Midge Ure has Ed Sheeran to thank for making him cool to his kids. Yes, Ure may have been the dashing moustached frontman of hit early 80s band Ultravox.
He may have co-written Do They Know It's Christmas? with Bob Geldof and got an OBE for his work on Band Aid.
But his daughters didn't think much of the brooding man in the old Vienna video. "They think it's hysterical," says the 61-year-old in his Glaswegian accent from his home in Bath ahead of a New Zealand tour starting tonight.
"Everything I do they take with a massive pinch of salt."
That was until the recording of last year's revival of Do They Know It's Christmas?.
"I got Brownie points from the girls during the Band Aid 30 recording when Ed Sheeran came up and kissed me on the head. They thought it was wonderful that Ed Sheeran knew who I was. But everything else I do is embarrassing."
The original Live Aid project in 1985 helped bring on the demise of Ultravox, the band he had joined in 1979 and then led to their fourth and biggest album Vienna.
Ure said he returned to the group to find that musically everybody had moved on, so called it quits after the resulting disappointing final album.
He still plays the synthesiser-based Ultravox songs in his solo acoustic shows.
But Ure's early musical career - and Band Aid - make him something of a Zelig figure in British pop.
Before Ultravox he was in the Rich Kids with former Sex Pistol Glen Matlock.
He formed studio supergroup Visage with Ultravox keyboardist Billy Currie, among others, and that band's Fade to Grey put the New Romantic movement in the charts in 1980, the same year Vienna was unleashing its synthesised beats on the world.
The strangest entry among Ure's crowded CV, though, is the short time in 1979 he spent in Thin Lizzy, the Irish hard rock band led by the late Phil Lynott.
"I first met him wandering around the streets of Glasgow when I was still living up there. And I took him back to my mum's house and she fed him because he was so ridiculously skinny and he remembered that."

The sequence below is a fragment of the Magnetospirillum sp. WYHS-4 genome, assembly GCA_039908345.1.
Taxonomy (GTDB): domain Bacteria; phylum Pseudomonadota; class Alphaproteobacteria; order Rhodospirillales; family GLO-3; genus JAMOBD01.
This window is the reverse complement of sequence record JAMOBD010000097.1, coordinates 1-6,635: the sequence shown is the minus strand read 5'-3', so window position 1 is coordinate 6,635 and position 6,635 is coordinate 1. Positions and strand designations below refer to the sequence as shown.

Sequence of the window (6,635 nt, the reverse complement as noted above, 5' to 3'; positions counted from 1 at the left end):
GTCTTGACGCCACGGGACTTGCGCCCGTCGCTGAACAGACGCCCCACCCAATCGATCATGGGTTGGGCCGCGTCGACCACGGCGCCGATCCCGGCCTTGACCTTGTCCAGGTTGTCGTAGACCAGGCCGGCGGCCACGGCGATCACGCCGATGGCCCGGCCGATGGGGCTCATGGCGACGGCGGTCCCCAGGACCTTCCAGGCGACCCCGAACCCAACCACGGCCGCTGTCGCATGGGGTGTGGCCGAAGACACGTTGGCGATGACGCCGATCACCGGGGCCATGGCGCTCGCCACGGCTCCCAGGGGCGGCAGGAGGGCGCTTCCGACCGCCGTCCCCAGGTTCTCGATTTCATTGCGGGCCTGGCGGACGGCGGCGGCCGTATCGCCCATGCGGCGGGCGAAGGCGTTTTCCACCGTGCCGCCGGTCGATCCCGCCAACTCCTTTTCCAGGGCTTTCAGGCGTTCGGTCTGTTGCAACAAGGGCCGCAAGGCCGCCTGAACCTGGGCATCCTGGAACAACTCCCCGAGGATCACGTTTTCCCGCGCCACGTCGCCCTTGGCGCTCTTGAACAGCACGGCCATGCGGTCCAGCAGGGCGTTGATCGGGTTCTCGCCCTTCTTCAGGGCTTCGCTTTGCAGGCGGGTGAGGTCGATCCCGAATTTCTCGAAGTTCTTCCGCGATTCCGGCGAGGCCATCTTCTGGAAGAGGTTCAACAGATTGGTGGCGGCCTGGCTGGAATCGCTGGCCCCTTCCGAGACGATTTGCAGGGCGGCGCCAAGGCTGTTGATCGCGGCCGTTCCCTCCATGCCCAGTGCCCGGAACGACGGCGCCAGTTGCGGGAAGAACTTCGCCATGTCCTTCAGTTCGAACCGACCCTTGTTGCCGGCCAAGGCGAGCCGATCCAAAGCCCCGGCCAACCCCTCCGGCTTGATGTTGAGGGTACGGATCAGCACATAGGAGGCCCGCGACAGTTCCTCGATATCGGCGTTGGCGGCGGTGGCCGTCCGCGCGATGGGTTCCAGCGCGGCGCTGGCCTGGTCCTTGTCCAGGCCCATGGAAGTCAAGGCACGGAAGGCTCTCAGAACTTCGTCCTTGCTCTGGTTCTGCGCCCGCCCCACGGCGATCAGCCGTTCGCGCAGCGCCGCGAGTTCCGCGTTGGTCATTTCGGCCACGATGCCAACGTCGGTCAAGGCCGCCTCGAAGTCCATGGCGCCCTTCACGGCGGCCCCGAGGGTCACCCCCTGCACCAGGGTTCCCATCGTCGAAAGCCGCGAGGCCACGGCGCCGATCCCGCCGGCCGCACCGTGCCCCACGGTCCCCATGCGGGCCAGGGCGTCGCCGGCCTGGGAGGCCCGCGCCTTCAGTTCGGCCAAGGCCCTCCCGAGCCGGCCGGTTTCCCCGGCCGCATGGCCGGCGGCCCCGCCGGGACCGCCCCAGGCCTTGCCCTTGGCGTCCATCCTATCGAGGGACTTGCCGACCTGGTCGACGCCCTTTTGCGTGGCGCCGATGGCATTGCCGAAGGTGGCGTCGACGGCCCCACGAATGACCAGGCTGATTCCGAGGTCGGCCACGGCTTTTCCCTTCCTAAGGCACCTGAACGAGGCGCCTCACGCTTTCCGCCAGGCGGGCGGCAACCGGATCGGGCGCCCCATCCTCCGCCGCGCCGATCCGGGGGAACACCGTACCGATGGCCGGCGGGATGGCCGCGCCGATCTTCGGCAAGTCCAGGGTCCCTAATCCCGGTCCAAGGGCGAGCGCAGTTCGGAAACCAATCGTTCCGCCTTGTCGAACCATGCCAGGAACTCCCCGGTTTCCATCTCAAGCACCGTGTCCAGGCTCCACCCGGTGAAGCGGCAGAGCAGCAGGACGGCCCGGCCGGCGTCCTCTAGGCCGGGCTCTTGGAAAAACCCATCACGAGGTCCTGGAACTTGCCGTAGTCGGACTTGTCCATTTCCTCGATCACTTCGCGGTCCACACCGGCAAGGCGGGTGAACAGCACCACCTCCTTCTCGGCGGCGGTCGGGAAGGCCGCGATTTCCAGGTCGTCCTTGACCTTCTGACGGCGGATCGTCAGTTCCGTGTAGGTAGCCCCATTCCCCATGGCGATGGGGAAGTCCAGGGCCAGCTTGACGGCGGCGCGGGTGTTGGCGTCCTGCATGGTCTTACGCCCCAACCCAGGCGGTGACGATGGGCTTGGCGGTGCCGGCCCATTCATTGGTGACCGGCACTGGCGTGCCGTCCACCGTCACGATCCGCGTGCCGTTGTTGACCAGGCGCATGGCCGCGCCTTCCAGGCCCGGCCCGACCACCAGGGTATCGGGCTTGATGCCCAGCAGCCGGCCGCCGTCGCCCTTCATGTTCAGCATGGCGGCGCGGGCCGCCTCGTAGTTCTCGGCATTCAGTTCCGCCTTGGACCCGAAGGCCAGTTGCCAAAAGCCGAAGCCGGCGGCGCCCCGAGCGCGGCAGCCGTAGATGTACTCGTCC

After Ure made the move to London to be in the Rich Kids, he and Lynott became pals. So when Lizzy guitarist Gary Moore departed on a US tour, Lynott called Ure as a ring-in.
"It was like Judy Garland and one of those movies - star breaks a leg and she gets a chance to shine.
"There was I flying out to America on Concorde to go and work with Thin Lizzy. I am a guitarist first and foremost so for me it was an absolute joy - but knowing all the time that when the tour finished I was going back to Ultravox."
Lynott wasn't the last charismatic Irish rock figure Ure worked with, of course. "It's a Celt thing. I am kind of destined to hang out with all these Dubliners, I just think we are kindred spirits somewhere along the line."
His musical partnership with Geldof might only extend to one song but it's certainly an enduring one.
Watch UItravox play at Live Aid in 1984 here
While the 2014 revival of Do They Know It's Christmas? raised millions for Ebola epidemic relief efforts it came with a backlash - something Ure is still feeling bruised by.
"It was like doing 20 rounds with Mike Tyson. I still don't quite understand it at all. I can see why there would be a backlash if it was a new song and they thought the song was offensive.
"But it's a song that has been around for 30 years. It took people 30 years to decide the song was racist?
"It's a form of madness but a lot of it stems from the fact that you know, unfortunately, everybody has a phone and access to the internet and it's like giving idiots sharp knives - someone is going to get hurt."
Ure himself has released a string of solo albums since his first, The Gift, in 1985. But he keeps touring not just to promote them - he's just a sucker for playing live.
"When you become successful at your chosen profession, in music, you've worked for years playing every sleazy club - and you love it. You absolutely love it.
"The moment you become successful you stop doing it. You only do it once there is a new album out every two years.
"It wasn't until leaving Ultravox and finally the penny dropped, thinking, 'Hold on a second, I am not doing what I started doing. I was out doing this stuff long before I was allowed anywhere near a studio, why do you have to stop doing this?'
"When I realised that is what my main thing was, I have gone out and worked non-stop live all over the world for the last 30 years.
"Because it's what I do. It's what scratches my itch."